There’s a bit of administrative business that can have impactful consequences if not dealt with in a timely manner: naming and/or updating beneficiaries and the various types of beneficiary designations.
Let’s take a look at a hypothetical case study. John and Joanne Johnson are currently married and each has both a Traditional IRA and an individual investment account. John also has a 401(k) at his employer of 30 years. John opened his 401(k) and IRA when he was married to his first wife and has neglected to update the beneficiary designations to Joanne. John has also not named beneficiaries for his individual investment account. Joanne on the other hand is all up to date: John is the primary beneficiary on both her IRA and investment account. They both have updated estate documents, including wills.
If John were to pass away without making any changes to the situation above, you can probably see the consequences. Since qualified retirement plans like 401(k)s and IRAs are passed according to the beneficiary designation on file, it is very possible that John’s ex-wife will be entitled to the assets in those two older accounts that he didn’t update, even if it is not John’s current wish or intention. Of course Joanne may choose to challenge this in court, but this can be costly with no guarantee of her desired results.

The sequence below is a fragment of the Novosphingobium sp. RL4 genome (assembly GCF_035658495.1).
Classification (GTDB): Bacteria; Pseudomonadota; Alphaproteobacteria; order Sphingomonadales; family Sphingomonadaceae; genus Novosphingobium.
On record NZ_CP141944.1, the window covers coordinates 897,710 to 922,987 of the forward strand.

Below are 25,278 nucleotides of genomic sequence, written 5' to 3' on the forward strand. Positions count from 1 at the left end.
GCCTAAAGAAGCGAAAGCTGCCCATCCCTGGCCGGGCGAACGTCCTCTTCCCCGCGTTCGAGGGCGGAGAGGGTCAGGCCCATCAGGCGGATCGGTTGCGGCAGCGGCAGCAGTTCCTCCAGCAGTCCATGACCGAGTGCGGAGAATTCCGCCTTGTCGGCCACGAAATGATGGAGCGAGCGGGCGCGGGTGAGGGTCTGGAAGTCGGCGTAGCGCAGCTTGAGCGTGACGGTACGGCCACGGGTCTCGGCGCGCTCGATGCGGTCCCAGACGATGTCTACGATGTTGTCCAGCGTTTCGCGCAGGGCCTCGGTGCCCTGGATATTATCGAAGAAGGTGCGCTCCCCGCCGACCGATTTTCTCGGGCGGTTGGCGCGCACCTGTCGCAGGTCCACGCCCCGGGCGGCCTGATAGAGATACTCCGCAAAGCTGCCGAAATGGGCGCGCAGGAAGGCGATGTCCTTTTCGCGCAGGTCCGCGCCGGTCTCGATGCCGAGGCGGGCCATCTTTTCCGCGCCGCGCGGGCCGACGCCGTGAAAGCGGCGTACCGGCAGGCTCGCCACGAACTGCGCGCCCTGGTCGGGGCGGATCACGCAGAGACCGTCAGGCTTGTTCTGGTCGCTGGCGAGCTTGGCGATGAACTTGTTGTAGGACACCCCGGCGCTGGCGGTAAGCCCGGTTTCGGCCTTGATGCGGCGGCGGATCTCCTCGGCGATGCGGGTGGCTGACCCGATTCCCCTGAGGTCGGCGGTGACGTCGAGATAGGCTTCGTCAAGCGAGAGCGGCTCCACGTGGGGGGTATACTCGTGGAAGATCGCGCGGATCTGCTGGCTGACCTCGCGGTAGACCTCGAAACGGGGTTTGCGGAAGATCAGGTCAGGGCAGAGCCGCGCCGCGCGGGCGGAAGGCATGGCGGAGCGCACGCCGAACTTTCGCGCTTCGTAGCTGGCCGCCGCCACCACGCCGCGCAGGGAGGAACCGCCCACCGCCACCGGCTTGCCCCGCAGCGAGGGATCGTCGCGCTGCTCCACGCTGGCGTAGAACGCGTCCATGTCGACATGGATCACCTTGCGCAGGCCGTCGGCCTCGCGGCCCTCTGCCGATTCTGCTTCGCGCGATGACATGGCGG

As for John’s individual investment account, since there is no named beneficiary, this asset will go through probate. If John had named Joanne as the primary beneficiary through a Transfer on Death (TOD) titling or added Joanne as a Joint Tenant with Rights of Survivorship, this account would bypass probate and transfer directly to Joanne without delay. Also, many states offer simplified probate proceedings if certain conditions are met, including a limited-size estate.
There’s clearly incredible importance and value of simply filling out a form to update beneficiaries and reviewing these designations on a regular basis to ensure your intentions are always followed. Has it been a while since you last updated the beneficiaries named on your accounts or have you recently gone through a life change such as marriage, divorce or a death of a loved one? Then now may be the right time to review the beneficiaries on all of your accounts.
This information is not intended to be a substitute for specific individualized legal advice. We suggest that you discuss your specific situation with a qualified legal advisor.